By: Michael Power

A $16.6 million commitment from the provincial government is set to make Algonquin College the centre of a major transit hub for west end commuters city officials announced Thursday, Nov. 1.

Mayor Jim Watson, provincial Transport Minister Bob Chiarelli, and college President Kent MacDonald made the announcement in the ACCE building to a crowded room of media, city councillors and municipal officials.

“Once completed, the project will allow the City of Ottawa to extend the south-west transitway from Baseline Road towards Tallwood Drive including providing access through the transit tunnel adjacent to [the ACCE] building,” said the mayor.

Chiarelli took the federal government to task for investing just $6 billion in infrastructure this year while the province of Ontario is investing more than double that amount in the same time.

“This year alone, the [provincial government] will invest $12.9 billion in the infrastructure of Ontario,” he said of this year’s provincial budget.

Chiarelli said he hoped that the province and the city could persuade the federal government to join the project as a partner through the P3 Canada Fund, a fund specifically for public-private partnerships.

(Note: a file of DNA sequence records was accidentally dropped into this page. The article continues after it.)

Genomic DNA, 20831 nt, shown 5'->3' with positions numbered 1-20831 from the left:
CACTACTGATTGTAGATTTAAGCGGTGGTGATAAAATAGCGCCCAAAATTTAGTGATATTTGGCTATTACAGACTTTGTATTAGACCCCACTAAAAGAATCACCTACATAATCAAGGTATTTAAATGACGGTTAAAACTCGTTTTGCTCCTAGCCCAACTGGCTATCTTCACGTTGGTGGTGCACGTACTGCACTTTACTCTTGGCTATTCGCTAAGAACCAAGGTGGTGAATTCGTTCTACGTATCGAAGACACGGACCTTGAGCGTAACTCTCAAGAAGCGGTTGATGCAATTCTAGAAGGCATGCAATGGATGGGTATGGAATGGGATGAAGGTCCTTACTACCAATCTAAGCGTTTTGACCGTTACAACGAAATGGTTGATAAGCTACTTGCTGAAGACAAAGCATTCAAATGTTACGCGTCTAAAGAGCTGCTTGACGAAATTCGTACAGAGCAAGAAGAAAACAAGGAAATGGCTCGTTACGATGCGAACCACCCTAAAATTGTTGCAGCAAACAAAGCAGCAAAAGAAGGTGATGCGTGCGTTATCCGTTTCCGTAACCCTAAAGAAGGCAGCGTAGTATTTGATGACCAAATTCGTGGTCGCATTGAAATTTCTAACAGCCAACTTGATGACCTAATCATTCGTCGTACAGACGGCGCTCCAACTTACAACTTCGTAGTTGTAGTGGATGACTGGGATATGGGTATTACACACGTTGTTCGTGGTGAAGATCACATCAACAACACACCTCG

“Although the federal government has stated quite clearly that their current infrastructure programs have wound up, P3 Canada has funding for public-private partnership projects and so this is one of the things that is possible to explore with Algonquin and the city, and the province,” said Chiarelli. “There could be a public-private partnership evolving out of this. That’s actually been contemplated for quite a period of time.

“Today’s announcement is going to significantly improve the commute for students enrolled at Algonquin College and the entire west end transit corridor,” Chiarelli said.

“[The project] will provide significant enhancement for the entire Centrepoint community and supports Algonquin College as one of the economic engines of Ottawa and Eastern Ontario,” said Chiarelli. “We can’t underline that enough; it is a driver for talent, it creates talent, it does probably more than any other college in ensuring that they find jobs. They work with the local business community to determine what the human resource needs are and they deliver and they deliver big time. So we are very, very proud of the contribution of Algonquin.”

Watson said that this project has been on the books since Chiarelli was mayor. “This was one of the missing pieces of the puzzle to ensure that we’re making progress with respect to transit in our community,” said Watson.

“We expect to have shovels in the ground by the end of 2013 with completion in late 2015 to early 2016,” said Watson.
The mayor also suggested that improved transit to Baseline station could help expand the college’s Woodroffe campus.